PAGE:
“The burden on the taxpayer was not going away with this building as far as we could see,” she said. “Before we even went out for an RFP (request for proposal) this time when the Pantaleo group was successful, we had gone out another time previously.”

Terziano said the first RFP got no response. The second time there were two submissions – one from the Pantaleo group and one from another group who also indicated that they’d require a grant from the municipality in order to move forward. “They didn’t want to have to spend money, they wanted to have it and then the Town still give them a grant… so we weren’t really divesting ourselves of an asset that was costly. So that’s how the Pantaleo group got it, they were really the only people who came in and said we’ll take it on and we’ll take on the cost of cleaning it up which meant fixing the mould, a new furnace and various things like that, and keeping in mind the heritage designation of what they could and couldn’t do with it,” she said.

Terziano said she personally thinks selling the train station was the right move. In terms of the music school, she said they got the space at a subsidized rate for many years, and things don’t go on forever.

“If capital asset planning hadn’t been forced on municipalities by the Province, we wouldn’t be divesting ourselves of certain assets,” she said, referring to the Waterloo building as well as the Brunel Community Hall. “It really puts a huge burden on the tax bill to have to put so much money away every year for these assets. Either the tax bill just starts shooting up through the ceiling or you have to say at some point that you can’t be everything to everyone because really [when]you’re making a decision on what you spend, it’s taxpayers’ money.”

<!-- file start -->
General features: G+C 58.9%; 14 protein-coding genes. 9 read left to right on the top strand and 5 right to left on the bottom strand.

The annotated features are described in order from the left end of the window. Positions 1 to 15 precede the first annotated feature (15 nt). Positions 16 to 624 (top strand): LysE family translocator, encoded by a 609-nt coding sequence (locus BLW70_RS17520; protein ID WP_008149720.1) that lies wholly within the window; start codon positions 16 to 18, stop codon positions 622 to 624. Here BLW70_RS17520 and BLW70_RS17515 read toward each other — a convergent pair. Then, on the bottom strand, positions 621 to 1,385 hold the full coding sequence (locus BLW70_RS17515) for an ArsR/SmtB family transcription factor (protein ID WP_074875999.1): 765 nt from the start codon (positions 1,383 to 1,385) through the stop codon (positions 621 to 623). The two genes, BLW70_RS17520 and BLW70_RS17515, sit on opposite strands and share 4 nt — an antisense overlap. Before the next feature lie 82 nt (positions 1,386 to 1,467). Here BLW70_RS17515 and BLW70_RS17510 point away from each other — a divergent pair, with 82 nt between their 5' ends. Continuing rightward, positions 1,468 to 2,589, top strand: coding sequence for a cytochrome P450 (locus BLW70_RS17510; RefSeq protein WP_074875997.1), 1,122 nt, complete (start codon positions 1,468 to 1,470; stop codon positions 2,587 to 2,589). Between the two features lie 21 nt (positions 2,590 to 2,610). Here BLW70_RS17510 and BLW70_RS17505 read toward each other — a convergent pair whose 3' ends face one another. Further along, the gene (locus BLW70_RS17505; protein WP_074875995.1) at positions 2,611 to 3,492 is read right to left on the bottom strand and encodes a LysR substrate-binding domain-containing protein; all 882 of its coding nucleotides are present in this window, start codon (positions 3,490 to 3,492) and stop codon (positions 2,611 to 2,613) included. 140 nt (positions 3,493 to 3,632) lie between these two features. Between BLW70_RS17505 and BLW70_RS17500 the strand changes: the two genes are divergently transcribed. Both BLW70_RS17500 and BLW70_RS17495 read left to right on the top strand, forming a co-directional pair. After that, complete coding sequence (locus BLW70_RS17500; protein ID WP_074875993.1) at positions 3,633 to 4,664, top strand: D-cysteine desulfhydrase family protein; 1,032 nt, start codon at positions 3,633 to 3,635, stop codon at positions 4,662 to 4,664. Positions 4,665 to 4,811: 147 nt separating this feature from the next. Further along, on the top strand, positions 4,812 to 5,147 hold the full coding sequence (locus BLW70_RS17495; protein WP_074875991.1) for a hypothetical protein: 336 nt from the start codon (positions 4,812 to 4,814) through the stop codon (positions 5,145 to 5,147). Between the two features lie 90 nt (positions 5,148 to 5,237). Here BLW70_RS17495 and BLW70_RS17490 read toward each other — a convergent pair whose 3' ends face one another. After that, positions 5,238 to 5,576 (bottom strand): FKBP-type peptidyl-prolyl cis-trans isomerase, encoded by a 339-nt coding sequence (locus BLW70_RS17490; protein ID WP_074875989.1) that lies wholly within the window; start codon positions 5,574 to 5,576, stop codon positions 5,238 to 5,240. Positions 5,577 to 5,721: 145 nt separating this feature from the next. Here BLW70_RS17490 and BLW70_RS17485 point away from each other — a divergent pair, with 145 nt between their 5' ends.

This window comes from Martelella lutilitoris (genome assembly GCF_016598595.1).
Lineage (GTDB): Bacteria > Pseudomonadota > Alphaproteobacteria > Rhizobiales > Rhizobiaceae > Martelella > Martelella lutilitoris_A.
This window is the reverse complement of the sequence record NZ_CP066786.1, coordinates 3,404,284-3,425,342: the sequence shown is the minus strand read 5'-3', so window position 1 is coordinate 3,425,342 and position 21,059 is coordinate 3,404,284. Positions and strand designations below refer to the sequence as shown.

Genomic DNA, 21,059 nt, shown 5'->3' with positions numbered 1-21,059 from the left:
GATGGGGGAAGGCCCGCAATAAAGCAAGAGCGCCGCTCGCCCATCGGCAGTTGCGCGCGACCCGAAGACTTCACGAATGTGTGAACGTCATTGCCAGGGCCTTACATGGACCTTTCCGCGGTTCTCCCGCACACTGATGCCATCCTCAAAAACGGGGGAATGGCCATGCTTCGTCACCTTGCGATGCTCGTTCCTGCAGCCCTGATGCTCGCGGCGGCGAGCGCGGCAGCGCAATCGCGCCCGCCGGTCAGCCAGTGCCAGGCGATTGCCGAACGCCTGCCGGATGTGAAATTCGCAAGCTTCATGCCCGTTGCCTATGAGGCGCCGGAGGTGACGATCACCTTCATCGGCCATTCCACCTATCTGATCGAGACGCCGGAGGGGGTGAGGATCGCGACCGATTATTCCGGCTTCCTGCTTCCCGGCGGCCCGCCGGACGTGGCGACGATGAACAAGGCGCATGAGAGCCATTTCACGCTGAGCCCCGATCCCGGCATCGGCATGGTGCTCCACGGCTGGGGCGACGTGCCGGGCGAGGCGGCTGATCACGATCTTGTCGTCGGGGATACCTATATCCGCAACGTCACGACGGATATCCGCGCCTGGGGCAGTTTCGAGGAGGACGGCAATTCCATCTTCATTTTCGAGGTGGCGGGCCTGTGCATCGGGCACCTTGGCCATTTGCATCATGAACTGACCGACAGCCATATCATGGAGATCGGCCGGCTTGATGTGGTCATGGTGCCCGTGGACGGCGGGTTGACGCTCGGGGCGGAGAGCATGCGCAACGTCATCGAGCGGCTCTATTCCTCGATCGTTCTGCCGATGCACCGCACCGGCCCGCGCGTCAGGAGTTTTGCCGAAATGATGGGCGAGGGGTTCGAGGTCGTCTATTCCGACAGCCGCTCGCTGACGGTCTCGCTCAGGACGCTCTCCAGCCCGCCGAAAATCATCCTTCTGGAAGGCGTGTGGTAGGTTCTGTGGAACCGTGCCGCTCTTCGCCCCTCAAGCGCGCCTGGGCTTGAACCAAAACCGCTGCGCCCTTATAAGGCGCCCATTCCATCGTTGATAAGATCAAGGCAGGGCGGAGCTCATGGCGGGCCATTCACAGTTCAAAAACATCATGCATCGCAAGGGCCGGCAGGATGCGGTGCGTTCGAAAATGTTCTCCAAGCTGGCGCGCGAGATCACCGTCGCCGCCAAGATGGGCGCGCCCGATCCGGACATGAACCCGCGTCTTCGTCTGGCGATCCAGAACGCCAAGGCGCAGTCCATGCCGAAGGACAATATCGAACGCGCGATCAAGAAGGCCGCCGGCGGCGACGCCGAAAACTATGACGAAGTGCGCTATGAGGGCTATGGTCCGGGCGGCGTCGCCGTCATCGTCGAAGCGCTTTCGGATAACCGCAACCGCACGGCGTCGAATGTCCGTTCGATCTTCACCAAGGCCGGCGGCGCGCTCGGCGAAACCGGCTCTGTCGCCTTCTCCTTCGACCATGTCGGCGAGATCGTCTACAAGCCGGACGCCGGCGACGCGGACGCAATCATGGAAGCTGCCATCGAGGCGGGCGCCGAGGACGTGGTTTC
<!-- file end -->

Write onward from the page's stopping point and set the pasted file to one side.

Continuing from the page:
Related stories:

Train Station may be sold to private partnership for “community initiative centre,” historical groups oppose idea
Town to move forward with sale of CN Rail station to private group
Train Station may be sold to private partnership for “community initiative centre,” historical groups oppose idea
Huntsville’s train station must stay, but who will be responsible for its care?
Fate of Huntsville’s train station still up in the air
Citing air quality concerns, the Chamber won’t be moving in to the train station after all

 

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2 Comments

  1. One question only: With Porter Airlines making trips north fast and relatively inexpensive, how badly has that impacted the lobbying to reinstate rail service to Huntsville?